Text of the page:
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(LEAD) U.S. 'secondary sanctions' on China likely to backfire: China expert

All News 05:01 February 10, 2017

(ATTN: ADDS new analyst in last 8 paras)
By Chang Jae-soon

WASHINGTON, Feb. 9 (Yonhap) -- U.S. "secondary sanctions" on Chinese firms doing business with North Korea would more likely to backfire rather than achieve the goal of inducing Beijing to render greater cooperation in efforts to rein in Pyongyang, an expert said Thursday.

Yun Sun, a senior associate at the Stimson Center, made the remark during a discussion in Washington amid growing speculation the administration of U.S. President Donald Trump is likely to adopt "secondary sanctions" or a "secondary boycott," penalizing Chinese businesses doing business with the North in an effort to force Beijing to pressure Pyongyang.

"Some people argue that because sanctions worked to put China to cooperate on the Iran nuclear deal, it will have the same effect on China's position on North Korea. In my conversations with the Chinese interlocutors and analysts, that's very unlikely because in terms of strategic importance to China and to China's national security, North Korea and Iran are simply not on the same level," she said during the discussion organized by 38 North.

The expert also said that it would be difficult for the U.S. to impose secondary sanctions on Chinese entities without negatively affecting the interests of U.S. firms and financial institutions because the two economies are so closely intertwined.

"The second question is how much sanction will be hurtful enough for the Chinese to take a move. More likely, if the U.S. decides to put harsh sanctions on North Korea, it will indicate a more confrontational approach towards China. China's instinct is, 'In that case, we need to enhance our policy leverage rather than giving it up,'" Sun said.

"In that scenario, a provocative North Korea, in the Chinese perception, will be that policy leverage. I think secondary sanctions will make China less likely to be cooperative rather than more cooperative," she said.

The Trump administration has reportedly been putting together a new policy on North Korea.

Details are scarce, but a key element of the new policy is likely to pressure China to exercise more of its leverage as the North's main food and energy provider to rein in the provocative regime.

Trump has repeatedly accused Beijing of gaining massive profits through unfair trade and currency practices in what he calls "totally one-sided trade" with the U.S. while refusing to help rein in its communist neighbor. He has even raised questions why the U.S. should stick to the "one-China" policy of diplomatically recognizing only Beijing, not Taiwan.

Secretary of State Rex Tillerson has also strongly hinted at the possibility of imposing secondary sanctions, saying the threat or use of sanctions, including secondary sanctions, may be necessary to force North Korean leaders, and those that support them, to reassess the costs and benefits of continuing current policies.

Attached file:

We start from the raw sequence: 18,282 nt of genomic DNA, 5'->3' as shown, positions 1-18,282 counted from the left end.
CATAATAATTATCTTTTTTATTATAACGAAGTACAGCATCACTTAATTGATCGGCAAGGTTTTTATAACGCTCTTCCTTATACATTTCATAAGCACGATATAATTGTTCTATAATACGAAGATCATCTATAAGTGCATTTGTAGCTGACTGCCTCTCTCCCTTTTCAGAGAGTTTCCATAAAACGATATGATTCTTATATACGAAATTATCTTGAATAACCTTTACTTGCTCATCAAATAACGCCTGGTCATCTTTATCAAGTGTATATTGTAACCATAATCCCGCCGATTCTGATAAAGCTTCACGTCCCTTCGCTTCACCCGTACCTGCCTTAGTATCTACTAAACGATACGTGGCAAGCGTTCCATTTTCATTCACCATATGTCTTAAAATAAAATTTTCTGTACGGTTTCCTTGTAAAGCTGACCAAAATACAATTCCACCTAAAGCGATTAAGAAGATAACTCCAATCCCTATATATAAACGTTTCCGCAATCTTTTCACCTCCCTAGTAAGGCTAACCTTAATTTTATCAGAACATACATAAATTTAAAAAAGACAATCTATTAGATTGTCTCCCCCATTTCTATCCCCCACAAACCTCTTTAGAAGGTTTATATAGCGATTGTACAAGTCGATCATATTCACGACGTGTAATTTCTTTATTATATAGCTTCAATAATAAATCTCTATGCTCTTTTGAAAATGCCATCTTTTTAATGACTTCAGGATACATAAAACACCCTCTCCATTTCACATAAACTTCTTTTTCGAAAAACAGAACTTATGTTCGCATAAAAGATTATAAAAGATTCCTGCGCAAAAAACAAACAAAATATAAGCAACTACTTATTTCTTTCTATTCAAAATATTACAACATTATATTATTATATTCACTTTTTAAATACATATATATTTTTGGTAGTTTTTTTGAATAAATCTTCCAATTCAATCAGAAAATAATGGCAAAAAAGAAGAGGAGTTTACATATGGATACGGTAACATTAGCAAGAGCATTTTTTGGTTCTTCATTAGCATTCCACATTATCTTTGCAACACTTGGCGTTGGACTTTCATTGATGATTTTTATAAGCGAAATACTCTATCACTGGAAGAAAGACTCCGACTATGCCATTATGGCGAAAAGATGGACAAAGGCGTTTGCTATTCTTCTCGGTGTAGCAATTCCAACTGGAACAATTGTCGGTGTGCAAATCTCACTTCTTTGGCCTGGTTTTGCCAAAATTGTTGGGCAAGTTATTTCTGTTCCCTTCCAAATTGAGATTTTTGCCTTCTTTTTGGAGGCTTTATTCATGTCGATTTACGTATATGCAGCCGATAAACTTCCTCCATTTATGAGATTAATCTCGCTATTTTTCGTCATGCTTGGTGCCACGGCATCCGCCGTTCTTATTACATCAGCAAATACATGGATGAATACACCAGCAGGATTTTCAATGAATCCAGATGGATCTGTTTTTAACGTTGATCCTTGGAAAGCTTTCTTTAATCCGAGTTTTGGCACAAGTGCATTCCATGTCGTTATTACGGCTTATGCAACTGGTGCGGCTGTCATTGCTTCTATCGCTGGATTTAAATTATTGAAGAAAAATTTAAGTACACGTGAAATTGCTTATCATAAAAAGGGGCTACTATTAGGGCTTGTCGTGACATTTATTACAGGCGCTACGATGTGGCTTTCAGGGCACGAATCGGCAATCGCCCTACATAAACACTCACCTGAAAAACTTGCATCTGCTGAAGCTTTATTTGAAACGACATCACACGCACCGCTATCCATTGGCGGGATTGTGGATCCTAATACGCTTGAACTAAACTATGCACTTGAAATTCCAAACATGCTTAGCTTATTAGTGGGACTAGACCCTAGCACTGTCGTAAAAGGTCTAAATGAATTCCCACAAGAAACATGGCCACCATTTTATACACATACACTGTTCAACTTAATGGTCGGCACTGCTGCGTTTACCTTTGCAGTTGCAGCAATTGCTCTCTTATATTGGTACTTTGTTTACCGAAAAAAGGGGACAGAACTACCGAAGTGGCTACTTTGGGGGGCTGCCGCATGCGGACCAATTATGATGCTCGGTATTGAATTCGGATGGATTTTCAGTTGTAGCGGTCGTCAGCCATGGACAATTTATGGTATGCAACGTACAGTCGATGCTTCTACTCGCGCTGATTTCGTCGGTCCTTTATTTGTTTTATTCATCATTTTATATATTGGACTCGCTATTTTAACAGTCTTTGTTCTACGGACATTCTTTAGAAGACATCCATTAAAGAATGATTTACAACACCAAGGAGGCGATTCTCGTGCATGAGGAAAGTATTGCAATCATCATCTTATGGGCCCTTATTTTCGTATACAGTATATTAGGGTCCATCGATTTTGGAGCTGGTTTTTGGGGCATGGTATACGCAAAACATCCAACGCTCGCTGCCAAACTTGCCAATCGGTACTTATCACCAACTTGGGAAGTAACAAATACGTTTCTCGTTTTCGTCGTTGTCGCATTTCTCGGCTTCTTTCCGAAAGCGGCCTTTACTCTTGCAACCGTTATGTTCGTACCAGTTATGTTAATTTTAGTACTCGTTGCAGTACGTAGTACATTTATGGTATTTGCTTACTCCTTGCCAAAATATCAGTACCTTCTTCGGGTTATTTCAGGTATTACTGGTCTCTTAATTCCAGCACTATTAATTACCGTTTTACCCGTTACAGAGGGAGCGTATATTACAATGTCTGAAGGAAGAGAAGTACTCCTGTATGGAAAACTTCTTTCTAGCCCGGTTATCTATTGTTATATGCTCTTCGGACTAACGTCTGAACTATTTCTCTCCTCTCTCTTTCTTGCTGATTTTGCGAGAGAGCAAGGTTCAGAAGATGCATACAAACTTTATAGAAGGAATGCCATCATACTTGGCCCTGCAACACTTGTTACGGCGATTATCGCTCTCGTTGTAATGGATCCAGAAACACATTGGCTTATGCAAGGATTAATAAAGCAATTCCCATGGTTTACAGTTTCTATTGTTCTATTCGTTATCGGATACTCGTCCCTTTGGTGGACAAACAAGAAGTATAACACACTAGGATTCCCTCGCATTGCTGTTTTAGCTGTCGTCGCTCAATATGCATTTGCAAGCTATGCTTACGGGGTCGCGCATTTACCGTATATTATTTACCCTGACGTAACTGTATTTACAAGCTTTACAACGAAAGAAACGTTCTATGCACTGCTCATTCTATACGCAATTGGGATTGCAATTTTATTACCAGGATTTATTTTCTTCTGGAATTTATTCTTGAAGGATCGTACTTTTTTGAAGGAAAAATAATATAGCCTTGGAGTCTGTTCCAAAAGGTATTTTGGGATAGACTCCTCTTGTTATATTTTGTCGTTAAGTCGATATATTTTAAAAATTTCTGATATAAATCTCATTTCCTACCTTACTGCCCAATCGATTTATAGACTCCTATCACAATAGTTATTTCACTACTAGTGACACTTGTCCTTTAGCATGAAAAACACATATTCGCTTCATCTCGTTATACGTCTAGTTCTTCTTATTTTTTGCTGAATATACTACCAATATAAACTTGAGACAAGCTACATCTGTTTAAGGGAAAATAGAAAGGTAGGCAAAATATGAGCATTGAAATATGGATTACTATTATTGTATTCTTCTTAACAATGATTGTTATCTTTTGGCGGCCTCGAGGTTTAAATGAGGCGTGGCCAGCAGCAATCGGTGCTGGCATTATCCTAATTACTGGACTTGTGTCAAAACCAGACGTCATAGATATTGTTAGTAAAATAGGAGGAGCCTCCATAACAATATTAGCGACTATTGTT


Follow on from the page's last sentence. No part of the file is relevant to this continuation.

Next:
(LEAD) U.S. 'secondary sanctions' on China likely to backfire: China expert - 1

Sun said that China is worried about two possibilities with regard to Trump's policy on the North. One is the possibility of a preemptive strike on the North, and the other is a secret dialogue between Washington and Pyongyang even though China has already prodded the U.S. to talk directly to the North.

"There is a certain level of hypocrisy in that position because if the U.S. does choose to unilaterally have a secret dialogue with North Korea, that position will most likely be met with suspicion rather than enthusiasm by Beijing," Sun said.

"Beijing also wants to be a part of that conversation so that Beijing can monitor that development and also influence the direction of where it is going," she said.

With regard to the planned deployment of the U.S. THAAD missile defense system in South Korea, Sun said China is hoping for the election of a liberal president in the South who is more eager to improve relations with Beijing and Pyongyang.

"The Chinese understand at this point that the THAAD deployment probably will happen, but if the progressives are going to win in the upcoming election, then that is going to raise some interesting uncertainties or interesting room for maneuver for both the Chinese and the South Koreans," she said.

"Even if THAAD would not ... be revoked, the Chinese are hoping that maybe it can be delayed, or the level of deployment can be mitigated or can be reduced," she added.

John Delury, associate professor of Chinese studies at Yonsei University in Seoul, said that by opening direct talks with North Korea, Trump could exclude China from a negotiation while at the same time keeping THAAD in the South because the North does not care much about THAAD.

"There's a wonderful, devious, deal that should appeal to our new leader, where you exclude China from a negotiation, where the North Koreans don't even bring up THAAD, and you do a deal, and you still get THAAD," he said.

He also said the Trump administration should negotiate a freeze on the North's nuclear program before a new liberal president takes office in South Korea.

"The Trump administration cannot wait, should not wait, and should be working now, from now, basically until July, on a bilateral negotiation with North Korea, to get a freeze and return and inspection, sort of, the kinds of things," he said.

"There's an urgency to that because it's in America's interest. It's also in South Korea's interest," he said.


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